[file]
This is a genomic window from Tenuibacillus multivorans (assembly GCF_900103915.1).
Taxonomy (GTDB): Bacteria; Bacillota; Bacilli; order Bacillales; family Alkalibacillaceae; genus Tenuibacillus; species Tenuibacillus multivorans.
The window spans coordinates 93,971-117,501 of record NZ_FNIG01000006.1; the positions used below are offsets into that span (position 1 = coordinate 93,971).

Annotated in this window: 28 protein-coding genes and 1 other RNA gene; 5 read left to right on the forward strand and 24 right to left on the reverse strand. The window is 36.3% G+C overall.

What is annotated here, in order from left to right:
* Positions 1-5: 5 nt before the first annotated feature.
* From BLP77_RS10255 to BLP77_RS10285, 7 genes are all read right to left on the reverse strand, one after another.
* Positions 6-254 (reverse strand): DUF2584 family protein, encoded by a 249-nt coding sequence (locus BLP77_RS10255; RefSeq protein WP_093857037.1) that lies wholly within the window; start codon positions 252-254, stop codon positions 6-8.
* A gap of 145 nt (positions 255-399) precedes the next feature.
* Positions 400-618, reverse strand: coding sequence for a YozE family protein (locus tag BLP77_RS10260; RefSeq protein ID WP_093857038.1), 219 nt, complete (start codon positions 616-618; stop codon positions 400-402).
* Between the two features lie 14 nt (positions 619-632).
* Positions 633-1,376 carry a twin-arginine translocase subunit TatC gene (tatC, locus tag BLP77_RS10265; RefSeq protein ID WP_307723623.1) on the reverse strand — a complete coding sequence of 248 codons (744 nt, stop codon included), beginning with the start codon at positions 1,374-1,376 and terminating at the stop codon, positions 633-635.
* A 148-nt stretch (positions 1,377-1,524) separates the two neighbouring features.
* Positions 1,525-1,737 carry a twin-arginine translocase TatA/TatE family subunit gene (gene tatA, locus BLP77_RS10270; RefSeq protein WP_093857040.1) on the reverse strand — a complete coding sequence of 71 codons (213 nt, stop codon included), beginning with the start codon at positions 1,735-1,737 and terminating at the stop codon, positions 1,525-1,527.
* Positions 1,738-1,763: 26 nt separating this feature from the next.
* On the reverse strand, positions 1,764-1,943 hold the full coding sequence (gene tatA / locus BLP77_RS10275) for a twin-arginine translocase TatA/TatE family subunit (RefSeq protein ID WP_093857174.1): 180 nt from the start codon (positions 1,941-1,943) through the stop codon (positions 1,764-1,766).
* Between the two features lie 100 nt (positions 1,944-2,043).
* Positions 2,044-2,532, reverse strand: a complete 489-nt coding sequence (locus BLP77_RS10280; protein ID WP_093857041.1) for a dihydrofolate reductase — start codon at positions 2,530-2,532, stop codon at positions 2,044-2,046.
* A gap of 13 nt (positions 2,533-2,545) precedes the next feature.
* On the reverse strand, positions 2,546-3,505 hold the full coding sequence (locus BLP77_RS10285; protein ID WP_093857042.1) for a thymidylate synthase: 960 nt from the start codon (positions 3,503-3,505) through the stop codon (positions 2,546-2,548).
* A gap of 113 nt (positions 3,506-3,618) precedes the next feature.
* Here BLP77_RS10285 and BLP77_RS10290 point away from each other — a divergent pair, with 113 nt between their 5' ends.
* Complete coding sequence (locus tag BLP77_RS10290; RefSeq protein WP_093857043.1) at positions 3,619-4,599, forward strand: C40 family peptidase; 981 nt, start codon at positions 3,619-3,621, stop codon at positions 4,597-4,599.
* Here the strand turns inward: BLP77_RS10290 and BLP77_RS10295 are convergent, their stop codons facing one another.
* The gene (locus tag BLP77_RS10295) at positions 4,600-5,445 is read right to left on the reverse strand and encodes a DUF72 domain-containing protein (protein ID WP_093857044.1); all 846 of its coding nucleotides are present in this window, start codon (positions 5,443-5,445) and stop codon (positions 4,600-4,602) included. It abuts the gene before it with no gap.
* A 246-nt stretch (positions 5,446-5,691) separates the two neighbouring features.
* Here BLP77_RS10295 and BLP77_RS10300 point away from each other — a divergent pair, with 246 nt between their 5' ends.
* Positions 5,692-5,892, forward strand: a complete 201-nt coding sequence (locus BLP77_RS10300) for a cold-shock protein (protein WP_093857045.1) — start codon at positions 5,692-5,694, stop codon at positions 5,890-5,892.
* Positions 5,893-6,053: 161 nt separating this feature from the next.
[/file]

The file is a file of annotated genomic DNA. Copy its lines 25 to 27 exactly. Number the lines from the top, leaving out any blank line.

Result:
* The gene (locus tag BLP77_RS10295) at positions 4,600-5,445 is read right to left on the reverse strand and encodes a DUF72 domain-containing protein (protein ID WP_093857044.1); all 846 of its coding nucleotides are present in this window, start codon (positions 5,443-5,445) and stop codon (positions 4,600-4,602) included. It abuts the gene before it with no gap.
* A 246-nt stretch (positions 5,446-5,691) separates the two neighbouring features.
* Here BLP77_RS10295 and BLP77_RS10300 point away from each other — a divergent pair, with 246 nt between their 5' ends.